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Plattsburgh City Leaders Endorse Federal Carbon Tax Legislation

Plattsburgh Common Council
Pat Bradley/WAMC
Plattsburgh Common Council

A bill introduced in the U.S. House in January would impose “a fee on the carbon content of fuels… or any other product derived from those fuels that….emit greenhouse gases…”  City officials in Plattsburgh recently joined a number of municipalities across the country in supporting the measure.
Introduced by Florida Democrat Theodore Deutch, House bill 763 has only been reviewed in the House Ways & Means committee and has been stalled in the Subcommittee on Energy since January.  The 73 co-sponsors include seven from New York  and two from Massachusetts, all Democrats. In mid-November, Plattsburgh Ward 1 Democrat Rachelle Armstromg brought forward a resolution for initial consideration for the city to endorse the Energy Innovation and Carbon Dividend Act of 2019. “I believe that this, that the approval in support of this initiative is perfectly in line with all of the city's goals in terms of being a responsible and sustainable community. It's a very interesting  approach, which, you know, essentially puts a price on carbon and and then refunds whatever is generated from the collection of that tax  to the public.”

At the latest common council meeting the resolution was up for final consideration. Citizens’ Climate Lobby North Country Group Leader and Congressional Liaison Tim Palmer told councilors that the climate crisis must be addressed at every level.  “This act addresses the issue at every level by including the environmental costs of burning carbon fuels and their price. Revenues are collected where fossil fuels enter the economy and are all returned as a monthly dividend in equal shares to every resident of the United States. The dividend provides those in the lower two-thirds of the economic spectrum with more money from the dividend than the additional costs incurred due to the increase in the price of fuels. This act as written will reduce emissions by 40% by 2030 and 90% by 2015.”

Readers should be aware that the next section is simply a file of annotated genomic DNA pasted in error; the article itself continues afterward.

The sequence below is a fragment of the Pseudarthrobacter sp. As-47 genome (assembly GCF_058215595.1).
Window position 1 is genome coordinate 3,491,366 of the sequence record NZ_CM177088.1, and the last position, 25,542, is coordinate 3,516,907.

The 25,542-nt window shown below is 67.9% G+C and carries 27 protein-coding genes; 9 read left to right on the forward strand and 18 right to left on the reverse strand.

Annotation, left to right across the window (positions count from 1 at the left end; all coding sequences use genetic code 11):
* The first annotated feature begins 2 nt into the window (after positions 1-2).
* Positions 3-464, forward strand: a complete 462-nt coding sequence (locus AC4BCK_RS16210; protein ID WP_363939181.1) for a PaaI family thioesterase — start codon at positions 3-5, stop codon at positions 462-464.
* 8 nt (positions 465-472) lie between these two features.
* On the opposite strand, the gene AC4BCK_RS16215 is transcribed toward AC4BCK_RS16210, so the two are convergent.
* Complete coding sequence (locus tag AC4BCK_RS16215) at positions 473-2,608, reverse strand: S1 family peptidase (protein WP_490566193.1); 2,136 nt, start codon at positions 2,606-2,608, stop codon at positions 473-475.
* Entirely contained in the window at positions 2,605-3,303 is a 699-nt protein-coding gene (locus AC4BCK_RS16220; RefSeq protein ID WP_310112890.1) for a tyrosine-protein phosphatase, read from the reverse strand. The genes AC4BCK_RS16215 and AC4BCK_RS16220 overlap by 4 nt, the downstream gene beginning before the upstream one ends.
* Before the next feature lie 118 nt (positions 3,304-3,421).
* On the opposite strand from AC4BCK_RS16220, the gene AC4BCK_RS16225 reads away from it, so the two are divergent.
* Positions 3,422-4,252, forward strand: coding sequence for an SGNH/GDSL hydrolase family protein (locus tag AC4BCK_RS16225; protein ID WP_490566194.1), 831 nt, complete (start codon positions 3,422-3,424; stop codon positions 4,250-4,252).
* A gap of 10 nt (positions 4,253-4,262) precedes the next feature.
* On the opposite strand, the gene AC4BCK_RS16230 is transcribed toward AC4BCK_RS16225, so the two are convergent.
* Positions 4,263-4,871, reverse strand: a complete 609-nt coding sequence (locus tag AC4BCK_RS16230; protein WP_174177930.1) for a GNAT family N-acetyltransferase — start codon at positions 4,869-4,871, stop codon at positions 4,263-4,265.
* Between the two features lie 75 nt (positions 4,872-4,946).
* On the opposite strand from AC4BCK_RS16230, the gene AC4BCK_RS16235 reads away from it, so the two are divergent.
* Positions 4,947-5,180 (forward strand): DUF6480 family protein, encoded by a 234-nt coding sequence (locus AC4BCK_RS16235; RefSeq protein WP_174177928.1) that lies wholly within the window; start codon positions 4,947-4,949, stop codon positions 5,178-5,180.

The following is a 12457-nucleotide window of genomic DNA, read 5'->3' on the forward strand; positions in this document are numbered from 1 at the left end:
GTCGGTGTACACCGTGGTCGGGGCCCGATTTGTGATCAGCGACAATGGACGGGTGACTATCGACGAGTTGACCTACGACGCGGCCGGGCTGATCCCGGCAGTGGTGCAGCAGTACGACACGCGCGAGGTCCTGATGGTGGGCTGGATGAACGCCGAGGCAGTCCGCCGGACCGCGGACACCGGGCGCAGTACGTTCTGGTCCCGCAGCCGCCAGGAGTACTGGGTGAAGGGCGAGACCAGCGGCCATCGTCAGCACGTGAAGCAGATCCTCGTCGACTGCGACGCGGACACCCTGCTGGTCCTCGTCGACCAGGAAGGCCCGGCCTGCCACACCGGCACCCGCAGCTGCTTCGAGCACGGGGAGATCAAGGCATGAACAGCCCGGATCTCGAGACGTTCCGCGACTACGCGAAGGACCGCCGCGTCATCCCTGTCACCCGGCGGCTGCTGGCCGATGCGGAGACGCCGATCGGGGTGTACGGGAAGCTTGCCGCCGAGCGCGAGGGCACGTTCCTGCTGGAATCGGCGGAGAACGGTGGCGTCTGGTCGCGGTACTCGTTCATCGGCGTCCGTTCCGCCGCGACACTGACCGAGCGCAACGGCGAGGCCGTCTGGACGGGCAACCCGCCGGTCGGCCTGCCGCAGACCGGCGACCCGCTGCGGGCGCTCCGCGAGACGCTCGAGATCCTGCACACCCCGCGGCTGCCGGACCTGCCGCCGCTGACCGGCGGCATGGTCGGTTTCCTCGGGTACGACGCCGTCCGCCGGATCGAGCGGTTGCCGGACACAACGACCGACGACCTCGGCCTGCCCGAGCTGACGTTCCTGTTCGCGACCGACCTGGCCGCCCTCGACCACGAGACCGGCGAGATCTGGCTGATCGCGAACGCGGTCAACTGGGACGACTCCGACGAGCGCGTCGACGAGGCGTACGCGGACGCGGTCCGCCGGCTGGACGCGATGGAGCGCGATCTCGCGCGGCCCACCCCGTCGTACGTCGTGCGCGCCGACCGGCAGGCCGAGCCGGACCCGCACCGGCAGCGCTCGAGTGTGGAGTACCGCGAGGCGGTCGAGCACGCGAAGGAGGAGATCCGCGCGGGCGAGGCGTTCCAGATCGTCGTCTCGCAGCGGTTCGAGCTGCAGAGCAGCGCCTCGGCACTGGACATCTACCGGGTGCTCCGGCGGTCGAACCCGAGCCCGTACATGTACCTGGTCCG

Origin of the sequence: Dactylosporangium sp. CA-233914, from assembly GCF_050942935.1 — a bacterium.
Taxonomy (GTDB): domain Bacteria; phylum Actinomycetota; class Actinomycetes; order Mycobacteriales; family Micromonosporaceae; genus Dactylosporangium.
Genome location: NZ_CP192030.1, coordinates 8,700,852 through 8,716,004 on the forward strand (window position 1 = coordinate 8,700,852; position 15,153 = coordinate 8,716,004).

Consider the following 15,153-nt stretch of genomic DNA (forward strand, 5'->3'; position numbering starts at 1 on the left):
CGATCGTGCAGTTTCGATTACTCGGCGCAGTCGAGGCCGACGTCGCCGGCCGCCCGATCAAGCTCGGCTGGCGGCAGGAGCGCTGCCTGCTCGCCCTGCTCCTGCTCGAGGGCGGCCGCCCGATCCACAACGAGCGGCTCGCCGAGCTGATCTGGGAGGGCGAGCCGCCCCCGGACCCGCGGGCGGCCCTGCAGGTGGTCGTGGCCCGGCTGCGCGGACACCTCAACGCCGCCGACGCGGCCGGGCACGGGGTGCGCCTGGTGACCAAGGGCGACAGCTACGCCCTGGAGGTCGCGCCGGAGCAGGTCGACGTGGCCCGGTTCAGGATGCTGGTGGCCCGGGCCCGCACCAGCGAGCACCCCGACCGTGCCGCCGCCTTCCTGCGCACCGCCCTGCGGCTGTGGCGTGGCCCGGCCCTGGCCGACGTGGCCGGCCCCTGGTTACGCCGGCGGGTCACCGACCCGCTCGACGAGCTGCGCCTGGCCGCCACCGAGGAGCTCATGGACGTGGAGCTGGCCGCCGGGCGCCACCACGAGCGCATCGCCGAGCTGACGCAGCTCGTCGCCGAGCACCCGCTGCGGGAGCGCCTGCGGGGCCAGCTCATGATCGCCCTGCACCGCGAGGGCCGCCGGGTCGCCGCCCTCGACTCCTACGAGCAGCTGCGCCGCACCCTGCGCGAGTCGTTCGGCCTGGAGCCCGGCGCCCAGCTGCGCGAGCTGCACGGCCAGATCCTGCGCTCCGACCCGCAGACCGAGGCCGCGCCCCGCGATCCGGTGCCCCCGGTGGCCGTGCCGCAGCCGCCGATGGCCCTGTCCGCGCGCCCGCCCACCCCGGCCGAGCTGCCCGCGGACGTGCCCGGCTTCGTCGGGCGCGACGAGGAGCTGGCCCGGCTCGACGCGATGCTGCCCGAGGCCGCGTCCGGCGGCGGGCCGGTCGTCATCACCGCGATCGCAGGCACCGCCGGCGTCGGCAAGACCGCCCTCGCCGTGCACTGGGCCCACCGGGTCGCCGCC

Councilor Armstrong reiterated the importance of acting to address climate change noting the city has become a state Climate Smart Community.  "As counselors though many of our decisions deal with current local circumstances we must also be mindful of how our future is impacted by federal and state policies and laws. In a September op-ed for the Tucson Sentinel Raymond Pierrehumbert, the lead author of the 2018 United Nations Intergovernmental Panel on Climate Change report wrote: 'With regard to the climate crisis, it's time to panic.' I urge my fellow council members to pass this resolution. By doing so we continue to act according to our established tradition of advocacy for a sustainable future."

Mayor Colin Read, a Democrat, says the city is well positioned to benefit from the federal legislation.  “Given that the city of Plattsburgh is so close to carbon neutral, we'd have a net benefit because we wouldn't be paying a lot of carbon taxes because we use a lot of sustainable fuel, they'd still get the rebates coming in.”
Armstrong:  “Right.”
Read:  “So this is very attractive for city of our sort.”

The Plattsburgh Common Council unanimously approved the resolution to support the Energy Innovation and Carbon Dividend Act.  The villages of Kinderhook, New Paltz, and  Rhinebeck, the towns of Plattsburgh, Red Hook and Rhinebeck, the cities of Brockport, Rochester and  Syracuse and Tompkins County are among the communities in New York that have endorsed the bill.

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